SSDI will provide a monthly cash payment based on the number and value of your social security work credits (see below).
How do I qualify for SSDI?
SSDI requires that you have paid into social security through income deductions. It uses work credits based on qualified quarters of employment, but if you were disabled before age 30, fewer quarters of employment are needed.
There are two ways to qualify for SSDI:
Use Your Own Work Record
You need to have earned a set annual number of credits based on your earnings and your age. If you were disabled before age 30, fewer quarters of employment are needed.
For 2022: $1,510 earned = 1 credit with a maximum 4 credits/year. If you earn more than $6,040 or 4 credits per year, it simply means each of each credit is worth more money and possibly means a higher SSDI payment.
If disabled before age 30, you need fewer credits to be eligible for SSDI, but note that payments will take into account the amount of your earnings. Note the number of credits required increases with age (see chart)
You are encouraged to create a “My Social Security Account” to determine your SSDI payment amount.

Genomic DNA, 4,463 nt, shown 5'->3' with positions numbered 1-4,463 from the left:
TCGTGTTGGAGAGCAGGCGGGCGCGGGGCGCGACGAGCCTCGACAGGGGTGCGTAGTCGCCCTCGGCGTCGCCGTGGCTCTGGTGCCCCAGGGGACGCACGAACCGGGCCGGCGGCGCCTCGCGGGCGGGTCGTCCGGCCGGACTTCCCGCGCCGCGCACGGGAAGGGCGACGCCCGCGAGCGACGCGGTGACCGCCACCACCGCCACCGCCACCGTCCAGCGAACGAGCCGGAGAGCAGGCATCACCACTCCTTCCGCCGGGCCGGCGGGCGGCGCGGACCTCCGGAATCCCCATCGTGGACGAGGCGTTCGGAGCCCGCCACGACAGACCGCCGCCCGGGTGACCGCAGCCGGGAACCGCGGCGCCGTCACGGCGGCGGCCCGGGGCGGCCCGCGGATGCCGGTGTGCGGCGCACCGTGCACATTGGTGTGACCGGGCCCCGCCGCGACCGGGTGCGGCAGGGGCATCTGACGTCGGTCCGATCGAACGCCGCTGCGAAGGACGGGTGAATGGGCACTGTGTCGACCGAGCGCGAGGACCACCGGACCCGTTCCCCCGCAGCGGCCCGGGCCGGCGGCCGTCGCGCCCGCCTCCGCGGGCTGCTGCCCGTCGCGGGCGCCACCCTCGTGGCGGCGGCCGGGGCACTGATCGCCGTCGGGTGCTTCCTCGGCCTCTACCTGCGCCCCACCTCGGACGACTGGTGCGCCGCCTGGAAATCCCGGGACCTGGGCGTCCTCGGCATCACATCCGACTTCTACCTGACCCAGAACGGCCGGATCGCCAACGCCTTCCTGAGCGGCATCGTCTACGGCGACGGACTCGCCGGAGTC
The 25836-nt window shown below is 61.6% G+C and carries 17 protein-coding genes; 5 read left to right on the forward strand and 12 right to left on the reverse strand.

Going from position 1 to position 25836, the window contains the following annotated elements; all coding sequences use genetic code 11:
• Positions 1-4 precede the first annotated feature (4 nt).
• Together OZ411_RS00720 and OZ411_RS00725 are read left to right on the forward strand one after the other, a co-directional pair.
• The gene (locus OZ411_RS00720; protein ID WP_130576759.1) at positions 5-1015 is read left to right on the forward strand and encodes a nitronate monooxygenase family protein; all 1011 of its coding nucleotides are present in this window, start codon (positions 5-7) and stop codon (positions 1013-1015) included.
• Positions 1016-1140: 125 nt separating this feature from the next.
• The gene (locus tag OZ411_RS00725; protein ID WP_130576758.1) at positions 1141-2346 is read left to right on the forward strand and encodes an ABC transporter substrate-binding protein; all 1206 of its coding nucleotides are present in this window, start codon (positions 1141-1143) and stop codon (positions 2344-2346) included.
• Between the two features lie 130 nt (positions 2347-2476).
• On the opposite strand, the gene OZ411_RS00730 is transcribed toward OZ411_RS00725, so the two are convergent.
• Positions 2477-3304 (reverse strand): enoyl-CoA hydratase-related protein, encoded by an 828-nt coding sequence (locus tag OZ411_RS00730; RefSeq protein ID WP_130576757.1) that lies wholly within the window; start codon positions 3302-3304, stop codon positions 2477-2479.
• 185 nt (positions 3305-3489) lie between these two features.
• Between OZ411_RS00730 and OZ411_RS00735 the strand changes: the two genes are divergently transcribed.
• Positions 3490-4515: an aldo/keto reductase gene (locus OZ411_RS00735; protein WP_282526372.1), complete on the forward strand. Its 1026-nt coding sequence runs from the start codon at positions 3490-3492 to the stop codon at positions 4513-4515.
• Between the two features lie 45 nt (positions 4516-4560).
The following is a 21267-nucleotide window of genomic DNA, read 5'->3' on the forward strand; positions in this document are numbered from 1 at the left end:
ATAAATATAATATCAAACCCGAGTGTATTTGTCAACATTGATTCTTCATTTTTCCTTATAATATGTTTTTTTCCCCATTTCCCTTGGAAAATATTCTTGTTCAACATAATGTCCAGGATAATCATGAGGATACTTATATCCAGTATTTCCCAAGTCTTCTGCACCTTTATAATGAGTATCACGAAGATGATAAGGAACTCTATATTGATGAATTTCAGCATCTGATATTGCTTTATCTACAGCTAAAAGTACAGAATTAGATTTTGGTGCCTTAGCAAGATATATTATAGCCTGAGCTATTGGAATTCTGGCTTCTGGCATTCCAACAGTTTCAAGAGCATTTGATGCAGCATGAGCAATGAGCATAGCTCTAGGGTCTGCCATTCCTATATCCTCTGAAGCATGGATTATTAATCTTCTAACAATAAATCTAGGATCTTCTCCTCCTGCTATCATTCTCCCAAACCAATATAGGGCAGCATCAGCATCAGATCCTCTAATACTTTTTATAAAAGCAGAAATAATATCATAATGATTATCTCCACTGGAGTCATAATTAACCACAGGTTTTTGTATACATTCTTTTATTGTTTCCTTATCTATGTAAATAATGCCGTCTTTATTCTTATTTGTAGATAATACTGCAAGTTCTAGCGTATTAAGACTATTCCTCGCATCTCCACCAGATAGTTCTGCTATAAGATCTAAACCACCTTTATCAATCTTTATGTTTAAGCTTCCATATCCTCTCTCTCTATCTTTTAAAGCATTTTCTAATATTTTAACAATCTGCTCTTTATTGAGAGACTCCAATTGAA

To find out what your payments will be, review the See Social Security brochure “How You Earn Credits.”
Childhood Disability Benefits
This method allows children and young individuals who never paid into social security to qualify for SSDI.
To qualify, the Childhood Disability Benefit must be triggered:
- Available for individuals continuously disabled before age 22
- Parent retired, disabled, or deceased and begins to receive social security benefit
The monthly cash payment is based on the parent’s social security work record:
- 50% of primary insurance amount of living parent
- 75% of primary insurance amount of the deceased parent
- If you are able to work and earn more than $1,350/month, you may lose access to this benefit.
- If you collect under the parent’s record and you get married, you will be tagged under your spouse’s work record and lose the payment under your parent’s record.
If “child” works too much, you may lose the benefit. See the following section on Working with SSDI for additional considerations.